By Franck Pachot
It’s just a patchset. The delivery that is there to stabilize a release with all the bug fixes. But it comes with a lot of new features as well. And not only the one that has been advertised as the future of the database. It’s a huge release.
Let’s have a look at what’s new.
First, it seems that it will be the only patchest for 12.1
Then, there is that In-Memory option awaited for a while. There has been some demo done by Larry Ellison on Exadata or even on the Oracle SPARC M6. Of course, if you have 32 TB of memory, we can understand the need for an In-Memory optimized storage. For a more real-life usage of that option, stay tune on our blog. We investigate the features in the context of our customer concerns, to fit their needs. For example, In-Memory addresses cases where some customers use Active Data Guard to offload reporting/real-time analytics to another server. But unfortunately In-Memory is not populated on a physical standby. We probably have to wait 12.2 for that.
In-Memory is an option, so available only in Enterprise Edition.
There are other new features related with large memory. There is a part of buffer cache dedicated to big tables (you just set the percentage) to be cached for In-Memory Parallel Query. And there is also a mode where all the database is in buffer cache. About performance and Parallel Query, a new transformation has been introduced to optimize the group by operation when joining a fact table to dimensions.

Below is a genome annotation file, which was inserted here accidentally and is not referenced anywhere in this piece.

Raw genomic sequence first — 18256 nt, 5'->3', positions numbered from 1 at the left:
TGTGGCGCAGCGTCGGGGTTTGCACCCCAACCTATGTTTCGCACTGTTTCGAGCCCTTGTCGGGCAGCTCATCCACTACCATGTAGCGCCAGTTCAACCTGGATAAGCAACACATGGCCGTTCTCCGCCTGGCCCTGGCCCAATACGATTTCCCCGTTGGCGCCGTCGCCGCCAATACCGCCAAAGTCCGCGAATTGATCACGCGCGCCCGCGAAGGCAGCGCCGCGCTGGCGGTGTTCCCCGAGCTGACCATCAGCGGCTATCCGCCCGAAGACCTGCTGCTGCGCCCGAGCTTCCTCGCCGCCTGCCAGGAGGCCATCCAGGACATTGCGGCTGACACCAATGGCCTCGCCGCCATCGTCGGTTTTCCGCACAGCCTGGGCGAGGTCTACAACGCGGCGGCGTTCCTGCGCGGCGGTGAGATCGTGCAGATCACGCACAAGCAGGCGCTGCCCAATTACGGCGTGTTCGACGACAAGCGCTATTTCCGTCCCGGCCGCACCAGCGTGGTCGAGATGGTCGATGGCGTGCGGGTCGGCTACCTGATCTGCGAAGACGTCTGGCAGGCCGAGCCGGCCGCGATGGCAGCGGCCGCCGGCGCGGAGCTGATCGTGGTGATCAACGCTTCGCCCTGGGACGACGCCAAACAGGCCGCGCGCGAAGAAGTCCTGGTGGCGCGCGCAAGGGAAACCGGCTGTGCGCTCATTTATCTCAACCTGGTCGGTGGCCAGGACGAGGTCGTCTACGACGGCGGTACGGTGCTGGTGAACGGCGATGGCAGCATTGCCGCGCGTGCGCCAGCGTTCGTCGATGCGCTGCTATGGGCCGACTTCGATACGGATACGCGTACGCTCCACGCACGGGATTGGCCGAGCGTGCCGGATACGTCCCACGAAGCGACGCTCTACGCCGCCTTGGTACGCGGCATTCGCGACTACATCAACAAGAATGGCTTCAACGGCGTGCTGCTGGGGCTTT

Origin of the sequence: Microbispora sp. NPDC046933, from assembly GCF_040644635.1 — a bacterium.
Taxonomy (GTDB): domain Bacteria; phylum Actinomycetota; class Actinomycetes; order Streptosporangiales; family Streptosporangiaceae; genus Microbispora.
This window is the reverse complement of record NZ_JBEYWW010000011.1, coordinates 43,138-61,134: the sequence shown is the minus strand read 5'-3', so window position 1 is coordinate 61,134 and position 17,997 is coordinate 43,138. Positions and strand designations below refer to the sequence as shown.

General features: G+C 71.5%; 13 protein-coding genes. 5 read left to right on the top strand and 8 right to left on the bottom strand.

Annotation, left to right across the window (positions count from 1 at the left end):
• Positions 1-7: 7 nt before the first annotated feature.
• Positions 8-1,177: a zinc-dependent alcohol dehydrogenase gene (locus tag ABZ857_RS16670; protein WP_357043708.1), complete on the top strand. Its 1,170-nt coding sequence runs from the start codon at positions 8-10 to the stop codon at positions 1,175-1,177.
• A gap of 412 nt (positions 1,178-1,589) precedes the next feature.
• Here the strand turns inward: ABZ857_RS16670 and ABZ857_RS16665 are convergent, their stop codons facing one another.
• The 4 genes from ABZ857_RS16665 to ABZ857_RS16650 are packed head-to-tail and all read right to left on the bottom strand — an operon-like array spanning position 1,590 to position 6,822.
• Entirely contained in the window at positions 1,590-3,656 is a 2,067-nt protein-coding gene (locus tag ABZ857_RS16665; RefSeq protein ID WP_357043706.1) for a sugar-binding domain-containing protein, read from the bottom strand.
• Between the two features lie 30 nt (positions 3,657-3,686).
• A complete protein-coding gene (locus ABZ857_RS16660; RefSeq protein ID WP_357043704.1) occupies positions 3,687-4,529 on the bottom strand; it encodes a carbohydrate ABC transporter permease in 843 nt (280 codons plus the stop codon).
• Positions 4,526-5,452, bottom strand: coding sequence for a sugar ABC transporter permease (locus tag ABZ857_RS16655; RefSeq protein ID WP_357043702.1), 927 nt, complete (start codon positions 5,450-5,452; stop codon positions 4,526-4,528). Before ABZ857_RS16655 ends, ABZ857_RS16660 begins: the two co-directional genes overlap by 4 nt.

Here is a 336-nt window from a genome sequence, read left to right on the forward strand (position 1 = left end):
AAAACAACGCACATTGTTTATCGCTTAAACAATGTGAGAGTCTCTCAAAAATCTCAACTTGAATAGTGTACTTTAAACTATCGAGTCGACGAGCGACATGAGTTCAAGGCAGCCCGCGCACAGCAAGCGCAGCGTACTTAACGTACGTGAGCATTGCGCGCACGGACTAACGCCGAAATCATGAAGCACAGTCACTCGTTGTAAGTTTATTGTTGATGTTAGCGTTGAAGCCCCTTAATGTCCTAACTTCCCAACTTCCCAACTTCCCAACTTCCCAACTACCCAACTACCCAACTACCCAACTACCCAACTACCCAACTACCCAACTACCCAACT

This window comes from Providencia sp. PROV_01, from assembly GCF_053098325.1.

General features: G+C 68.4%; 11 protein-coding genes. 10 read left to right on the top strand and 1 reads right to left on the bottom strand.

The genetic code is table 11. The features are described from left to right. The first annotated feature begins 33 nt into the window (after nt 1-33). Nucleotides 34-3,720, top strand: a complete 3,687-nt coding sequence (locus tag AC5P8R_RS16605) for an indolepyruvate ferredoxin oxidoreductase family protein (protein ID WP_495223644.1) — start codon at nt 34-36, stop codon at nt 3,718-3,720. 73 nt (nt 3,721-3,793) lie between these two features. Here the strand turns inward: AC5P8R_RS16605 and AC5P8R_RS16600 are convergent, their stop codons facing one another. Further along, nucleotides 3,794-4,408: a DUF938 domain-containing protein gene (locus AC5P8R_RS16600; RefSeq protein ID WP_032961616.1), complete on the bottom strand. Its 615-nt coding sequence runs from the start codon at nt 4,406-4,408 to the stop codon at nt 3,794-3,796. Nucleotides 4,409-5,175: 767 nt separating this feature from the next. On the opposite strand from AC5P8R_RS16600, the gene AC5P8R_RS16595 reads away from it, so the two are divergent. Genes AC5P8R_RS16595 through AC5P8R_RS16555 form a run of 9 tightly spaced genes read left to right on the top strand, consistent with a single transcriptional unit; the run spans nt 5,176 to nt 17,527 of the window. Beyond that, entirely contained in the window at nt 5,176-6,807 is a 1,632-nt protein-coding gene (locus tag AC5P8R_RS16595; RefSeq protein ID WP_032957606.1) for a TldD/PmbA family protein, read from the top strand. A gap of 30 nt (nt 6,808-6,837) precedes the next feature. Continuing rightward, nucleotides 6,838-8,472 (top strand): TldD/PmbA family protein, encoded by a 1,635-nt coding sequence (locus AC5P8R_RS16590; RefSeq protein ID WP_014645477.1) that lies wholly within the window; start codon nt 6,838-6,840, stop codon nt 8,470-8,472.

Second new feature is the range-partitioned hash cluster. Oracle CLUSTER segments is a very old feature but not widely used. Hash cluster is the fastest way to access to a row because the key can be directly transformed to a rowid. Unfortunately maintenance is not easy, especially when the volume increases. And we have partitioning which is the way to ease maintenance with growing tables but, until today, we can’t partition a hash cluster. I mean, not in a supported way because Oracle uses it on SPARC for the TPC benchmarks – applying a specific patch (10374168) for it.
Well, the good news is that we can finally partition hash clusters with the simple syntax:
create cluster democ1 (sample_time timestamp,sample_id number) hashkeys 3600 hash is sample_id size 8192 partition by range (sample_time) ( partition P12 values less than( timestamp'2014-04-26 12:00:00' ) ...
Another nice feature is Attribute Clustering. Lot of other RDBMS has the ability to arrange rows but Oracle puts any insert anywhere in a heap table, depending only on where some free space is left. The alternative is IOT of course. But it can be good to try to cluster rows on one or several columns. It’s better for index access, it’s better for cache efficiency, it’s better for storage indexes (or in-memory min/max), for ILM compression, etc. We can finally do it and I’ll blog soon about that.
Attribute Clustering is not an option, but available only in Enterprise Edition.
I think those two features are my favorite ones. Because the best optimization we can do, without refactoring the application design, is to place data in the way it will be retreived.
The trend today is to store unstructured data as JSON. XML was nice, but it’s verbose. JSON is easier to read and even PostgreSQL can store JSON in its latest version. So Oracle has it in 220.127.116.11: you can store and index it. Once again stay tuned on this blog to see how it works.